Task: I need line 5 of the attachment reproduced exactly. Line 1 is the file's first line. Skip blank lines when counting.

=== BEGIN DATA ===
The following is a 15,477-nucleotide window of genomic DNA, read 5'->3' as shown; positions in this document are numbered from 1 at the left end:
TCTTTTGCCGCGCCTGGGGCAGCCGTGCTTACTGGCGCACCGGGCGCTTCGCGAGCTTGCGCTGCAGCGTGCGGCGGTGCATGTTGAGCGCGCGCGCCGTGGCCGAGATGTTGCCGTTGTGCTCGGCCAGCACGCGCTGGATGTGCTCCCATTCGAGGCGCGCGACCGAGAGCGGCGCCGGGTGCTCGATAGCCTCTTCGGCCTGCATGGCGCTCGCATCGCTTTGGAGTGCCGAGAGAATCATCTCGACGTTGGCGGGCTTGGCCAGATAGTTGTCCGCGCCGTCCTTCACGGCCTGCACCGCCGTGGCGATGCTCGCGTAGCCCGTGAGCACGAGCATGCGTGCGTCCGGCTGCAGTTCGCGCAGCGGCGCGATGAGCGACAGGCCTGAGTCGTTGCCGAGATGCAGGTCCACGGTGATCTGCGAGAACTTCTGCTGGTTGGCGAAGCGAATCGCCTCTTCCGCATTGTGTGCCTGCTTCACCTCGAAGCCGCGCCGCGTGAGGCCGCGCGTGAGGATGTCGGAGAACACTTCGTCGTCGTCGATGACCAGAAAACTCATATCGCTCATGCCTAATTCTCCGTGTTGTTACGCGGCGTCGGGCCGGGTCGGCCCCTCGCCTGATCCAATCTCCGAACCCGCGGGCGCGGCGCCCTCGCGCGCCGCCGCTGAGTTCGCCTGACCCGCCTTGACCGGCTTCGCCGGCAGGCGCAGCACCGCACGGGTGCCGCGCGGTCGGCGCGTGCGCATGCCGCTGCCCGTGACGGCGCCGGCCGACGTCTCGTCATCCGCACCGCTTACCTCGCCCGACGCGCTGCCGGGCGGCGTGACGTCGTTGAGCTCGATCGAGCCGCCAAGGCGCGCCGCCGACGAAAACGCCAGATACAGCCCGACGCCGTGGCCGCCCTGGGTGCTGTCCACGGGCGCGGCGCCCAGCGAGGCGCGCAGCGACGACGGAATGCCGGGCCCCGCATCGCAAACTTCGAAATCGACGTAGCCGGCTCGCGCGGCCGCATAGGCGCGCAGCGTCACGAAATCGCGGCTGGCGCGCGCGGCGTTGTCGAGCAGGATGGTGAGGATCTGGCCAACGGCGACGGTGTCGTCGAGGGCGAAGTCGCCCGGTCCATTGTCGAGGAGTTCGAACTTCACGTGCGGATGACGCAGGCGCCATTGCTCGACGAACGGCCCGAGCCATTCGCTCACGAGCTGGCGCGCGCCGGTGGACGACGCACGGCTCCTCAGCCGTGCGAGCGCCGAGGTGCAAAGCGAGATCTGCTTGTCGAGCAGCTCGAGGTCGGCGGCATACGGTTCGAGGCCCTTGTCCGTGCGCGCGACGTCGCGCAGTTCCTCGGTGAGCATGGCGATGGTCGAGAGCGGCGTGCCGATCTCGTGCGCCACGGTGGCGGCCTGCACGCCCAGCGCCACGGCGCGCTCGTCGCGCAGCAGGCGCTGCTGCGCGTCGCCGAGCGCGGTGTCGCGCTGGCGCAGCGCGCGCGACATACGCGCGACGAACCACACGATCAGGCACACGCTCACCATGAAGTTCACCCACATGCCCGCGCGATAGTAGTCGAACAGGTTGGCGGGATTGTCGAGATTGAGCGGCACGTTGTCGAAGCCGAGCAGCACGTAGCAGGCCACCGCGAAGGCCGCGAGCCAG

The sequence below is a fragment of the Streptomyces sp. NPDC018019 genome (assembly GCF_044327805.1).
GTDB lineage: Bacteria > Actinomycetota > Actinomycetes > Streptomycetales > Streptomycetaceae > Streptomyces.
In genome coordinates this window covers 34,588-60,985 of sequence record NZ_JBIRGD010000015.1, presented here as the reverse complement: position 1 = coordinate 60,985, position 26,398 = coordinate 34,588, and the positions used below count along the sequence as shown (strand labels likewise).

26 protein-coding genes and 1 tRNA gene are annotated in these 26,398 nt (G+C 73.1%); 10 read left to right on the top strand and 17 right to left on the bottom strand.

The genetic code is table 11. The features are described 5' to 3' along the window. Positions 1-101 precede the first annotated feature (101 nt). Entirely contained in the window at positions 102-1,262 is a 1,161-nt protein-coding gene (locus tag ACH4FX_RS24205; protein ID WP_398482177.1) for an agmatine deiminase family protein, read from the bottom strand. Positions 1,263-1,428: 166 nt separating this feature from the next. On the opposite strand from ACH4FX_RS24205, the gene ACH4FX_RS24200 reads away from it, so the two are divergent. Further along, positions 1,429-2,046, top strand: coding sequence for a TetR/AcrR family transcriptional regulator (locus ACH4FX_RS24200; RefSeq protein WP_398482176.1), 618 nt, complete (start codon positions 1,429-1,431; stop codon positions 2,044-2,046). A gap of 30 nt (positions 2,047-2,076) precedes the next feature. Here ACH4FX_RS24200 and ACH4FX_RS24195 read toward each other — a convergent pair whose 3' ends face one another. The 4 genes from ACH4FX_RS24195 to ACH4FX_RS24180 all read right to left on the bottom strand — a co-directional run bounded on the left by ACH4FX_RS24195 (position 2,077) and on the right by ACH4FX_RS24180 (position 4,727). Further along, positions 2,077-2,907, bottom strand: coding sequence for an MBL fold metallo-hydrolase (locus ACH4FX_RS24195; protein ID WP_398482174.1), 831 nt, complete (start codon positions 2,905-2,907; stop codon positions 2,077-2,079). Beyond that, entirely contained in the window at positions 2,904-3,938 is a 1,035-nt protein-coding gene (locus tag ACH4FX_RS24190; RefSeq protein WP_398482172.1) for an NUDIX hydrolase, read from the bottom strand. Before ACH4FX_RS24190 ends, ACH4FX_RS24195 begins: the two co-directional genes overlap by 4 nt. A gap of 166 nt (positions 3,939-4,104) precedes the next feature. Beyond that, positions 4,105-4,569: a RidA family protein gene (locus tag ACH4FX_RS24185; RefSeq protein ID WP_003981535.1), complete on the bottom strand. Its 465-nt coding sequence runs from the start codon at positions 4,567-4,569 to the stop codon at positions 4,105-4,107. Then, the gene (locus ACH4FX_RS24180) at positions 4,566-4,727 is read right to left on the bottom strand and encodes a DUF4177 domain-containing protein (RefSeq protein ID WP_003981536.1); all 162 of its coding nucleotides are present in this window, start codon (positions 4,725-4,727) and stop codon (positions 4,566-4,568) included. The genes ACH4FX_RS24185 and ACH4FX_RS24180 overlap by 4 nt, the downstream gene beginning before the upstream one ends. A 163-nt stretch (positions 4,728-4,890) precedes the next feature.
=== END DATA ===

In genome coordinates this window covers 34,588-60,985 of sequence record NZ_JBIRGD010000015.1, presented here as the reverse complement: position 1 = coordinate 60,985, position 26,398 = coordinate 34,588, and the positions used below count along the sequence as shown (strand labels likewise).